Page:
Monday, 21 February 2011

All dressed up and snow-where to go

So, we made it through another skiing holiday without breaking anything, other than the bank. Oh. My. God. How expensive is it to buy a benign-looking lift pass which enables you to be dragged up a hill perched on a t-shaped sliver of plastic, trying to chat casually to your loved one whilst hanging on for grim death, before the inevitable Tom and Jerry style wipeout when you both try to get off at the top and tangle your skis?

200 smackers that's how much.

If you fancy a sit down you can also brave the eight-man chair lifts which either try to take you out at the knees as they whip round and under your butt at the bottom of the ride or narrowly miss decapitation of the entire group if you're too slow off the mark jumping off at the top.

At the resort we went to there was also a wonderful 'scenic train' where you can bundle on with 100 or so of your most distant acquaintances, skis in one hand, poles in the other, elbows in your back and fluffy hats in your face, and all rock in unison up the mountain for the most claustrophobic three minutes of your life, ears popping all the way.

Pickle really didn't like that one but managed to amuse himself by head-butting his sister in the face with his ski helmet to pass the time whilst I entertained the entire passenger list with a loud rendition of 'how many times do you need to be told...'

Anyway, I am painting a grim picture but in actual fact, ski lifts and extortionate prices aside, it was the best ski break we've had yet. The kids enjoyed their ski-school so much they started staying for lunch so Nobby and Me got a whole FIVE HOURS to ourselves!! Of course we used the time wisely, fitting in at least one morning hot chocolate break and an afternoon gluhwein stopover in addition to lunch.

Well, it gets chilly up there zooming down mountain trying to keep up with Speedy Gonzales on skis. I think Nobby forgets I do very little exercise apart from bending over and kneeling down to five-year-old height all day long while he still goes crazy on the footie field once a week.

The hotel was one we've been to before - look back about two years ago and you'll find my Catherine Tate style lamentations about the 'peas in aspic' incident and the fluorescent sour cream debacle. I have a sneaky feeling they've taken on a new chef since then as there was mercifully no jellied veg in sight this time. There was a questionable 'strawberry-pepper sorbet' at one point - literally a strawberry sorbet containing whole peppercorns, served in a whisky tumbler filled with something vaguely alcoholic. ???

On the very first night Pickle had a falling out with the spotty teen running the 'kids club'. We had soooo been looking forward to packing the brats off to a babysitter who promised in the paperwork to feed and entertain them for two hours while we adults relaxed over a candlelit, wine soaked dinner. Especially since the day we arrived, after six hours festering in the car together, was my birthday. (I quite like this new found tradition of travelling to celebrate my advancing years - last year currying it up in Reading, this year whizzing off to the Alps... though I think I might aim for a flight to Tuscany next year if its all the same to Nobby.)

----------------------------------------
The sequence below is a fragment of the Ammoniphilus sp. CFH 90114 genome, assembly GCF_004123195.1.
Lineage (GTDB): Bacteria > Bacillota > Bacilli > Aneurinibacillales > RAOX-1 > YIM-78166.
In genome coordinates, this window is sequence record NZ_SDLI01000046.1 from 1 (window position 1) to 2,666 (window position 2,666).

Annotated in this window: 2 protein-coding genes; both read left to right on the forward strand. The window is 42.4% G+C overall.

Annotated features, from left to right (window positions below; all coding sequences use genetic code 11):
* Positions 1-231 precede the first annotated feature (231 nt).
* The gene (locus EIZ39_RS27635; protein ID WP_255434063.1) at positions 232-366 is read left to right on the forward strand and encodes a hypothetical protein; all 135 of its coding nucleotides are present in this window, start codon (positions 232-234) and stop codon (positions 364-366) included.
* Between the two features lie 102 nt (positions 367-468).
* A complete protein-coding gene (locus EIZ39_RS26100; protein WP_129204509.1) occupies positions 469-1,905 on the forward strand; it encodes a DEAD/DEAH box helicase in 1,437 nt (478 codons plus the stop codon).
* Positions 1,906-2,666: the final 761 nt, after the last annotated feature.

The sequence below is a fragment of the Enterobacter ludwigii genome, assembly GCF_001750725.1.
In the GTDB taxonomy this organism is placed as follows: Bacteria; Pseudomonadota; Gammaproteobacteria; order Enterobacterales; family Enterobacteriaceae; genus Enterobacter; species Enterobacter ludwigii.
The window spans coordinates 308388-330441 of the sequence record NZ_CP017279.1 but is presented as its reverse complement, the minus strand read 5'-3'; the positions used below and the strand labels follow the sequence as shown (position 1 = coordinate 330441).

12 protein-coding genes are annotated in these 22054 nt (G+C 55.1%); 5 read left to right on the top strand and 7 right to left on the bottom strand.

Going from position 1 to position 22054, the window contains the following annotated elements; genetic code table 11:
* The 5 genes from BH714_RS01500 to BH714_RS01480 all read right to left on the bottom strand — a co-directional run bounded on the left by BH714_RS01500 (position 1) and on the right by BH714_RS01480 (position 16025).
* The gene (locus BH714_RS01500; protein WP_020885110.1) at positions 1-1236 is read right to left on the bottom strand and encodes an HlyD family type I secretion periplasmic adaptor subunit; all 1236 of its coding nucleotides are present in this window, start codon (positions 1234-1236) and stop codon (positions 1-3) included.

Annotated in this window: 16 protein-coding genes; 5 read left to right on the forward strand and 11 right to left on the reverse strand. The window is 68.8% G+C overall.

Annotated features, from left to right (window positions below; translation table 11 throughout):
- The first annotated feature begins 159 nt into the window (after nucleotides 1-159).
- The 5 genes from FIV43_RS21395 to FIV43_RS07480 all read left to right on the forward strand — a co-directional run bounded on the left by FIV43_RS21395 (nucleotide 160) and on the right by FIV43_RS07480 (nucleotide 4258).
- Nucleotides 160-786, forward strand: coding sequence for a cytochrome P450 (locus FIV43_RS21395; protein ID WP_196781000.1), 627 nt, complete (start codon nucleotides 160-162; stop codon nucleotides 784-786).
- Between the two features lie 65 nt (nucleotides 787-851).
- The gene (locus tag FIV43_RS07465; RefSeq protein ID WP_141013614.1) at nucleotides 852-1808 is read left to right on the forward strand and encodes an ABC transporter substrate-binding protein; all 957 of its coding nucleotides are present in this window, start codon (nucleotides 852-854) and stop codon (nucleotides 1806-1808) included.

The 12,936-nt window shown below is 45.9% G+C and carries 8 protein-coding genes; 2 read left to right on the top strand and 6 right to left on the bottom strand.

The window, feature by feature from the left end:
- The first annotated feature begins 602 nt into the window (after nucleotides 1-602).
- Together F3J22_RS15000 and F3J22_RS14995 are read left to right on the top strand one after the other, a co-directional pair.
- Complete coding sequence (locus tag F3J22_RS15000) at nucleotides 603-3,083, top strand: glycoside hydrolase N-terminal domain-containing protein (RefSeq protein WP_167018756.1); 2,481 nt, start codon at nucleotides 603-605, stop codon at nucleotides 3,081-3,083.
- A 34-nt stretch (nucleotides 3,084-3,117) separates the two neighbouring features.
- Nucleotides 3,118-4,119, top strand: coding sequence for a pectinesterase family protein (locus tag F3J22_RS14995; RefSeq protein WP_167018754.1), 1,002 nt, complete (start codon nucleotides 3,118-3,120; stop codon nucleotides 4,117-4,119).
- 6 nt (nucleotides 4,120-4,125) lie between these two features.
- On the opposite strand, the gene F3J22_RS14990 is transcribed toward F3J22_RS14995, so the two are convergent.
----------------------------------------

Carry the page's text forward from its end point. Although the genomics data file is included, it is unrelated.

Yet we hadn't even made it past apperitifs in the bar before Pickle came running in wailing loudly and declaring 'I am NOT going back to that club EVER AGAIN!!!' By all accounts it all seemed to come down to a misfire during a pillow fight which resulted in Pickle's head ricocheting off a nearby wall, I'm not sure we'll ever know who really started it, though I did send the hotel manager in for a quiet word with Mr Spotty to remind him which one was supposed to be the responsible adult in the room and to suggest taking a deep breathe when the coca-cola powered eight year olds get a little busy with the furniture instead of returning fire.

Poppet made quite a few friends, particularly several little girls who spent the entire evenings hero-worshipping her. During the day her skiing came on a treat and she has abandoned the 'pizza' position for parallel skiing like a true pro. 17.5 seconds coming down the ski-school slalom race secured her 5th place and a cool medal. We are very proud parents.

So we all came back down to earth with a bump on Saturday after another 6 hour drive back to the laundry and homework. I have washed just about everything we own since then whilst learning some fascinating facts about the Thames for Poppet's river project. Nobby and Pickle decided to raid the cupboards for Pickle's tea project and had a great time sellotaping samples to a piece of A4.

Meanwhile Tiggy and Lucky returned from their pet-sitters, well fed and well exercised. Lucky managed to instigate a full maintenance check of the entire heating system at his sitter's house. No, he didn't escape, thank goodness. He just arrived while the man of the house was out of town then made some very loud noise on his wheel when he came back and was relaxing in front of the TV. Poor bloke thought the boiler was coming apart and spent a good half an hour examining its inner workings in the basement before discovering Lucky and his pneumatic drill-sounding wheel in the laundry room when he popped upstairs for a spanner. The spanner.

Today we were all back to school and work after the lovely break, refreshed and ready to get on with the next eight weeks of term until Easter. I've bundled all the thermals, ski socks and salopettes away in the basement and rounded up all my Easter Bunny and cute little chick stencils and stickers in preparation for this term's arts and crafts frenzies...

... and this morning it snowed.

Thursday, 10 February 2011

Ranting and Randoming

I have a few ponderings on this fine, Thursday evening.

Is a bad cleaner really better than nothing when you've a new job and a mucky pair of kids and a big hairy dog?
Until the other week I was happy to answer 'yes.' However I am now ready to remove the word 'MUG' from my forehead after two years of my crap cleaner and say emphatically 'NO.' I fired her on Monday and I can honestly say, no cleaning this week has left my house just as clean as her tickling it with a tissue twice a week and charging me 5 quid an hour for the privelage.

I haven't left it entirely untouched of course; Anthea would never stand for it and she'd be straight round to snaffle my golden loo-brush. And as a result of my efforts I have found places in my house which have spent so long without seeing the business end of a vacuum cleaner, duster or mop they visibly flinched when I came at them with the Dyson. My ornaments and furniture are acclimatising to the new sensation of being lifted, dusted and replaced onto a freshly wiped surface rather than the usual frustration of the duster whizzing past faster than light speed.